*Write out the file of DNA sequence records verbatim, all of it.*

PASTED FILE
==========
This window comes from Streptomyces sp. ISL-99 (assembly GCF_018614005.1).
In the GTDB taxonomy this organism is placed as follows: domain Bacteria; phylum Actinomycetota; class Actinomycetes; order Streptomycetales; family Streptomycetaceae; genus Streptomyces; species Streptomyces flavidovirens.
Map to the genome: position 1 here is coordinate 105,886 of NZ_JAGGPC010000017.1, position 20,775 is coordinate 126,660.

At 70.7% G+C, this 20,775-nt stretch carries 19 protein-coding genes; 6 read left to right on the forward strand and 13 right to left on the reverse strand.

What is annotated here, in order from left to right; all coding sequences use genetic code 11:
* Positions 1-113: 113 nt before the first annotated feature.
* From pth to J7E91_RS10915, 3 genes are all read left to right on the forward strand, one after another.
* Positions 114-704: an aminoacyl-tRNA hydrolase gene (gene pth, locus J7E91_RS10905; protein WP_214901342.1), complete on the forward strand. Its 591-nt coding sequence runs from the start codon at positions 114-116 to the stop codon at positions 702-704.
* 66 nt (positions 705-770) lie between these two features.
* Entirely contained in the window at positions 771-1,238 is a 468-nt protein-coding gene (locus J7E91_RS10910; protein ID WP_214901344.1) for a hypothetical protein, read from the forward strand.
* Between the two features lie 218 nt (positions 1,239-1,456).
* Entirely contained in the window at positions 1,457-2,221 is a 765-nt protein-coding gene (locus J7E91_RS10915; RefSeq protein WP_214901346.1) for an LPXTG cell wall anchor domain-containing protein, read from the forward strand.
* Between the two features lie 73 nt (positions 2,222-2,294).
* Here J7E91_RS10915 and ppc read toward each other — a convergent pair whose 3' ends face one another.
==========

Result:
This window comes from Streptomyces sp. ISL-99 (assembly GCF_018614005.1).
In the GTDB taxonomy this organism is placed as follows: domain Bacteria; phylum Actinomycetota; class Actinomycetes; order Streptomycetales; family Streptomycetaceae; genus Streptomyces; species Streptomyces flavidovirens.
Map to the genome: position 1 here is coordinate 105,886 of NZ_JAGGPC010000017.1, position 20,775 is coordinate 126,660.

At 70.7% G+C, this 20,775-nt stretch carries 19 protein-coding genes; 6 read left to right on the forward strand and 13 right to left on the reverse strand.

What is annotated here, in order from left to right; all coding sequences use genetic code 11:
* Positions 1-113: 113 nt before the first annotated feature.
* From pth to J7E91_RS10915, 3 genes are all read left to right on the forward strand, one after another.
* Positions 114-704: an aminoacyl-tRNA hydrolase gene (gene pth, locus J7E91_RS10905; protein WP_214901342.1), complete on the forward strand. Its 591-nt coding sequence runs from the start codon at positions 114-116 to the stop codon at positions 702-704.
* 66 nt (positions 705-770) lie between these two features.
* Entirely contained in the window at positions 771-1,238 is a 468-nt protein-coding gene (locus J7E91_RS10910; protein ID WP_214901344.1) for a hypothetical protein, read from the forward strand.
* Between the two features lie 218 nt (positions 1,239-1,456).
* Entirely contained in the window at positions 1,457-2,221 is a 765-nt protein-coding gene (locus J7E91_RS10915; RefSeq protein WP_214901346.1) for an LPXTG cell wall anchor domain-containing protein, read from the forward strand.
* Between the two features lie 73 nt (positions 2,222-2,294).
* Here J7E91_RS10915 and ppc read toward each other — a convergent pair whose 3' ends face one another.